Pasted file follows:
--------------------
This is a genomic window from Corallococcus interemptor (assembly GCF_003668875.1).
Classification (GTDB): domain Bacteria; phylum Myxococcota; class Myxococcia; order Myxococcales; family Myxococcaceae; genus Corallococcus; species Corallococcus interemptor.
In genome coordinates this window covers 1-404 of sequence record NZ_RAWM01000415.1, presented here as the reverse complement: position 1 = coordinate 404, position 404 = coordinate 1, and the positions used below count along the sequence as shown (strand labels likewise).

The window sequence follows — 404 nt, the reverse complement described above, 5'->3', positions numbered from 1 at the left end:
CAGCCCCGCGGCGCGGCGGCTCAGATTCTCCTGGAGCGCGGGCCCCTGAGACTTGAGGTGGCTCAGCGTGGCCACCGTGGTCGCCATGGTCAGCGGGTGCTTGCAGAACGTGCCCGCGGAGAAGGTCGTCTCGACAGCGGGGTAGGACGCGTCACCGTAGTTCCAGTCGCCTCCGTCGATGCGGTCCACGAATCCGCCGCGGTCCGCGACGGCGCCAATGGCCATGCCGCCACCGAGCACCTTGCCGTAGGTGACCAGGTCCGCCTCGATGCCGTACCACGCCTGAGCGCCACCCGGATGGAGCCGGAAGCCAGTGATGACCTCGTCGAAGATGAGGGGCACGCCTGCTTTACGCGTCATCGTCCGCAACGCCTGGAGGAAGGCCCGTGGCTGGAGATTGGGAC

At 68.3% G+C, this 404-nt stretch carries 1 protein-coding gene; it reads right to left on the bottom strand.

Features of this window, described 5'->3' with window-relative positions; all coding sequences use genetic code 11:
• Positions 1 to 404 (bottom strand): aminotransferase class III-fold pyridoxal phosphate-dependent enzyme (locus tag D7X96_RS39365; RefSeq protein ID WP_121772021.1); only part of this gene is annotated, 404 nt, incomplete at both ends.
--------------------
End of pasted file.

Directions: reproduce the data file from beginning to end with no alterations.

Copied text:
This is a genomic window from Corallococcus interemptor (assembly GCF_003668875.1).
Classification (GTDB): domain Bacteria; phylum Myxococcota; class Myxococcia; order Myxococcales; family Myxococcaceae; genus Corallococcus; species Corallococcus interemptor.
In genome coordinates this window covers 1-404 of sequence record NZ_RAWM01000415.1, presented here as the reverse complement: position 1 = coordinate 404, position 404 = coordinate 1, and the positions used below count along the sequence as shown (strand labels likewise).

The window sequence follows — 404 nt, the reverse complement described above, 5'->3', positions numbered from 1 at the left end:
CAGCCCCGCGGCGCGGCGGCTCAGATTCTCCTGGAGCGCGGGCCCCTGAGACTTGAGGTGGCTCAGCGTGGCCACCGTGGTCGCCATGGTCAGCGGGTGCTTGCAGAACGTGCCCGCGGAGAAGGTCGTCTCGACAGCGGGGTAGGACGCGTCACCGTAGTTCCAGTCGCCTCCGTCGATGCGGTCCACGAATCCGCCGCGGTCCGCGACGGCGCCAATGGCCATGCCGCCACCGAGCACCTTGCCGTAGGTGACCAGGTCCGCCTCGATGCCGTACCACGCCTGAGCGCCACCCGGATGGAGCCGGAAGCCAGTGATGACCTCGTCGAAGATGAGGGGCACGCCTGCTTTACGCGTCATCGTCCGCAACGCCTGGAGGAAGGCCCGTGGCTGGAGATTGGGAC

At 68.3% G+C, this 404-nt stretch carries 1 protein-coding gene; it reads right to left on the bottom strand.

Features of this window, described 5'->3' with window-relative positions; all coding sequences use genetic code 11:
• Positions 1 to 404 (bottom strand): aminotransferase class III-fold pyridoxal phosphate-dependent enzyme (locus tag D7X96_RS39365; RefSeq protein ID WP_121772021.1); only part of this gene is annotated, 404 nt, incomplete at both ends.